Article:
INDIGO 2014: Black Feather Forest – Canadian Disappearances as Inspiration

This article is part of a series focusing on the most notable games seen at this year’s INDIGO gaming exhibition held September 25-26 in Utrecht, The Netherlands.

In a corner of INDIGO, Tim Hengeveld stands with his game, Black Feather Forest. Like a lot of games here, it’s a passion project, but this is the only one-man creation that grabbed my attention. Tim tells me about a real life mystery that remains unsolved until this day:

In rural Canada, people disappear over and over again, and nobody knows where they go or who is responsible. Presumed assailants were put behind bars, but the disappearances continue. This story sparked my imagination and got me into creating this game.

Black Feather Forest is still in a prototype stage, but from what I could see and play, it has the potential to become an immersive adventure. Tim told me about some sources of inspiration for Black Feather Forest, most notably, Kentucky: Route Zero and Telltale’s adventure games. The latter’s influence immediately shows in the way conversations are timed and how characters remember certain dialogue options. Route Zero‘s influence is more subtle, and plays on an atmospheric scale.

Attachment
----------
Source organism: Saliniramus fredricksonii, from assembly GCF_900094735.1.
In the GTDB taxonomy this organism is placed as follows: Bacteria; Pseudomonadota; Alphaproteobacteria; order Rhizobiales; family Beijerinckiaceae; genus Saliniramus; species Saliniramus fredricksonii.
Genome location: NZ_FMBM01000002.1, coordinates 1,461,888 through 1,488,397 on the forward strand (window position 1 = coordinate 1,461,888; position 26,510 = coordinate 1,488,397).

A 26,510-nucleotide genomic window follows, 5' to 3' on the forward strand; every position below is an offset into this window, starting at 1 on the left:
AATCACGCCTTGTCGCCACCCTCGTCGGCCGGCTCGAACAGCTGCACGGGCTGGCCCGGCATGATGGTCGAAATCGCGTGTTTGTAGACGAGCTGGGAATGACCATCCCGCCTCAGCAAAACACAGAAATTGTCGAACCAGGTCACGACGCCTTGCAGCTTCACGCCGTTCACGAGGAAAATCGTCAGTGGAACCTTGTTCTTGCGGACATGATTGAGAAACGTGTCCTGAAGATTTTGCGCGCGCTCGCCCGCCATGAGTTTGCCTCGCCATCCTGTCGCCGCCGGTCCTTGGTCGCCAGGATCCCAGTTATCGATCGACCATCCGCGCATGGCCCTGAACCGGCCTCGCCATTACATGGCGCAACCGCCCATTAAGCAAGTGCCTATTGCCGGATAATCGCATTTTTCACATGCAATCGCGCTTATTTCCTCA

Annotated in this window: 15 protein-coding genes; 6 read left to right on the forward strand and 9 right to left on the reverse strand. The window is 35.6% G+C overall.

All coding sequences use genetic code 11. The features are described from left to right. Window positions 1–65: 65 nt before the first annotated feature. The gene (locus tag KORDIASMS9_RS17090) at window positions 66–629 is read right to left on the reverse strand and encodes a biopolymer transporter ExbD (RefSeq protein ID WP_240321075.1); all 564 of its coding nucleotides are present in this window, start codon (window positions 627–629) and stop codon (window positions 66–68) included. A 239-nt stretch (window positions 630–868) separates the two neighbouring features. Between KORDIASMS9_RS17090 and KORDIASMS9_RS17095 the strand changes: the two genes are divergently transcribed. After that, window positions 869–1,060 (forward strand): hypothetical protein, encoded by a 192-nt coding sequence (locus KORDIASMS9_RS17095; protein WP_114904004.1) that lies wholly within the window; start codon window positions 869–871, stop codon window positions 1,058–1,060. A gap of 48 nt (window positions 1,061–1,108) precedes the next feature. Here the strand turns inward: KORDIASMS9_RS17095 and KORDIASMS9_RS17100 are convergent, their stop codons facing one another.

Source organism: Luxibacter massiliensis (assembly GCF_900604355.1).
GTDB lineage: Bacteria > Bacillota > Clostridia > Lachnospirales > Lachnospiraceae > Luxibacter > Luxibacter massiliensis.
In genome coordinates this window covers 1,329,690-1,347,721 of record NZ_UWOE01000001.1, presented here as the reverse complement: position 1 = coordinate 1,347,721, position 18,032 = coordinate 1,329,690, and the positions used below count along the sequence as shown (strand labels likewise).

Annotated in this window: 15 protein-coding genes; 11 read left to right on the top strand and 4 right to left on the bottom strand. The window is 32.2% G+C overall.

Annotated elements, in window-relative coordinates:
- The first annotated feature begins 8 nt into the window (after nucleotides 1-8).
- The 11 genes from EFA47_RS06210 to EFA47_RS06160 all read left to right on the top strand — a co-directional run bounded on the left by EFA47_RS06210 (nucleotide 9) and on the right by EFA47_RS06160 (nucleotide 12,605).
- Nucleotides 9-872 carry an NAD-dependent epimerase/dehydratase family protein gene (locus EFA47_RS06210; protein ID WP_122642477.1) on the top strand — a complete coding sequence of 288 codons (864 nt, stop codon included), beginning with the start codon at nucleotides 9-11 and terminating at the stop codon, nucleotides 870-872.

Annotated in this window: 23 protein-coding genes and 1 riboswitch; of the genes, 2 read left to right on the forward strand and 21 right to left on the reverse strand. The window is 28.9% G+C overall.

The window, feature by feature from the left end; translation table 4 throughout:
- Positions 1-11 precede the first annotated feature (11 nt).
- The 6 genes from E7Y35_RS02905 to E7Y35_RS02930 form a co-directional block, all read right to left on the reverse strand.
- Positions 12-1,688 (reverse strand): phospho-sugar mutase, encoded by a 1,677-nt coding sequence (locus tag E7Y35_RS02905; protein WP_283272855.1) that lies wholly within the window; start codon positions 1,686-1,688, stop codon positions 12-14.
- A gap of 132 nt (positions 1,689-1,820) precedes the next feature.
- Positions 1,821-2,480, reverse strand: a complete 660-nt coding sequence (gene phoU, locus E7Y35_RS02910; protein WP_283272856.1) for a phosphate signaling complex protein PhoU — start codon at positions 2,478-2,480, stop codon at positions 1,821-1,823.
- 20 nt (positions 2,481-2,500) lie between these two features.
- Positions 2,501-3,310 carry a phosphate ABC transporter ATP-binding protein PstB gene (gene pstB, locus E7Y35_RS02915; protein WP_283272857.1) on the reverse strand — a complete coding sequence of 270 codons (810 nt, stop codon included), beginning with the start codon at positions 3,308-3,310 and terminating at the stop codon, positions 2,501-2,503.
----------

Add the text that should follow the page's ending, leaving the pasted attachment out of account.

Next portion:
When features of the game opened up, a Canadian road trip vibe started to take form. You take the role of a documentary maker, with the ambition of solving the mystery revolving around the disappearances. To accomplish this, you are free to travel back an forth through town, searching for hints on the disappearances. Next to these hints, Black Feather Forest has items to collect and use in the investigation . When I asked him what drives the player to investigate, Tim Hengeveld convinced me that he’s fitted the game with an intriguing plot around the disappearances, with inspiration of real life events.

If I were to give the prototype a verdict, it wouldn’t be a very good one. Options are limited, the audio consists of placeholders, and there is just not much do do at the moment. The pre-alpha that I’ve played shows the idea, and that’s a good one, but Black Feather Forest is a big project, one that needs more than a single developer. As it is, it’s a strong proof of concept, and no more than that. If the final game will receive the attention and work that it needs, Black Feather Forest can become an atmospheric adventure, driven by an interesting narrative.

Download the free pre-alpha here.

Tom Franse

A long time ago, Tom was pulled in the world of digital warfare & pixelated adventures. Tom became a journalist and the pixels increased in numbers. Today he writes about them from his humble shack in the Netherlands.

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